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Last week we reported the results of a metanalysis published in the Journal of Investigative Dermatology showing that certain agents are more effective in managing the pruritus of psoriasis, including the inhibitors of IL-17, Janus kinase (Jak), adalimumab and apremilast. (https://buff.ly/2j3Oq9I)
Further credence to the effects of Jak inhibition are found in a report from Cell, where researchers from the Dermatology division at the Washington University School of Medicine have examined the role of type 2 cytokines in the activation of sensory neurons that may be involved in pruritus.
They note that clinical studies demonstrate that JAK inhibitors relieve chronic itching. The current report details five patients with chronic idiopathic pruritus who improved when given tofacitinib. Earlier treatment with other anti-inflammatory drugs failed to help their chronic itching, but within one month of taking tofacitinib, all five patients reported marked relief from severe itching.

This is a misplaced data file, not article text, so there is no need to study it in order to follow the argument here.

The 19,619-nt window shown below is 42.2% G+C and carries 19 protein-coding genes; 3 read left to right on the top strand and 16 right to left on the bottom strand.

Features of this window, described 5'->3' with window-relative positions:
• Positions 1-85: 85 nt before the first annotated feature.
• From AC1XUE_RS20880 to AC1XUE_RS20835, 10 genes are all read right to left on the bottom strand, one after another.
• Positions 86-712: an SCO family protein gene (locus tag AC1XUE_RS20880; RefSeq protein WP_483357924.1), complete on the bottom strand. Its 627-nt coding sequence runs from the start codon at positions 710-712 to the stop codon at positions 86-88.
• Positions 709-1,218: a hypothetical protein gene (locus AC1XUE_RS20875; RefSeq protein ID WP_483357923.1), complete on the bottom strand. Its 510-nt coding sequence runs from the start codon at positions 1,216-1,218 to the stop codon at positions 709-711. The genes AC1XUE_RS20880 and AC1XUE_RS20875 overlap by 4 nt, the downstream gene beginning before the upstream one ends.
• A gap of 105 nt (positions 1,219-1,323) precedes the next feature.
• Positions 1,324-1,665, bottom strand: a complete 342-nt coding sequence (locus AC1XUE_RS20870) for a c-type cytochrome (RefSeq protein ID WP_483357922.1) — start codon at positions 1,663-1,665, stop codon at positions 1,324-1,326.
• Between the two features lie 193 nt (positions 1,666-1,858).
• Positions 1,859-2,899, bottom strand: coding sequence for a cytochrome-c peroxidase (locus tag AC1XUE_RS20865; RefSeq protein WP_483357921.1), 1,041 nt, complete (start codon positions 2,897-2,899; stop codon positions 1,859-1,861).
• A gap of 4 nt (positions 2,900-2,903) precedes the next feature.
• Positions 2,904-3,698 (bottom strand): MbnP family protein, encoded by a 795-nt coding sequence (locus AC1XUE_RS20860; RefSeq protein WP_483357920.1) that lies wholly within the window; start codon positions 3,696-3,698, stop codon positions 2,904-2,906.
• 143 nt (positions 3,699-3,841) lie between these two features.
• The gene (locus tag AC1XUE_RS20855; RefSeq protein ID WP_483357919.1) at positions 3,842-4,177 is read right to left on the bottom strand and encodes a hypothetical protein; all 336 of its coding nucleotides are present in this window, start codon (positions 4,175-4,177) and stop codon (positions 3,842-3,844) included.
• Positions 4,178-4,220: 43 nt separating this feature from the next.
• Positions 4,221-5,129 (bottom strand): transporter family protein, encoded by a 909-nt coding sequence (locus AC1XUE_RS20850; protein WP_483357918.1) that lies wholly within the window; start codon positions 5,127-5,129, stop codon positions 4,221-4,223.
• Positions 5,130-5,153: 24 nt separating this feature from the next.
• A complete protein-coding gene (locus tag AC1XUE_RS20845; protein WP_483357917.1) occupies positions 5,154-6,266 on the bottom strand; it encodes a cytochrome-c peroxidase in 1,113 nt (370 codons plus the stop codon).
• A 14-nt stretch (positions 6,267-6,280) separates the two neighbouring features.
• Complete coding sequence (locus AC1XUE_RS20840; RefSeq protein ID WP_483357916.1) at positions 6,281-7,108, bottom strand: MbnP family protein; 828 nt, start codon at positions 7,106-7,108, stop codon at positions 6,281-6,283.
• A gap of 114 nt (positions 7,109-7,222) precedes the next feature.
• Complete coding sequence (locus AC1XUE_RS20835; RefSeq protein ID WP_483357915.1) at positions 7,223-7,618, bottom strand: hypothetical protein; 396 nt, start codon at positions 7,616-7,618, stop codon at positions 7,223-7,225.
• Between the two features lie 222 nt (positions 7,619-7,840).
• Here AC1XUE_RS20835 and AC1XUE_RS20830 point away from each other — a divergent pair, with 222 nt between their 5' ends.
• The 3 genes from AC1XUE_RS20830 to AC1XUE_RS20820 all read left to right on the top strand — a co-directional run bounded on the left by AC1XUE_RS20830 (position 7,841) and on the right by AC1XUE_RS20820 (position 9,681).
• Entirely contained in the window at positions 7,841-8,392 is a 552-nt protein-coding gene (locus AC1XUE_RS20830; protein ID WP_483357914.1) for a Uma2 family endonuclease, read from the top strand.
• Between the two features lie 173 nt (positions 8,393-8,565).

These researchers showed that sensory neurons in mice and humans are activated by the type 2 cytokine, interleukin-4 (IL-4). They also showed IL-4 enhances neuronal responsiveness to multiple pruritogens and that sensory neuron-specific deletion of IL-4Rα or JAK1 reduces chronic itch.
The authors believe, "This study reveals an evolutionarily conserved paradigm in which the sensory nervous system employs classical immune signaling pathways to influence mammalian behavior."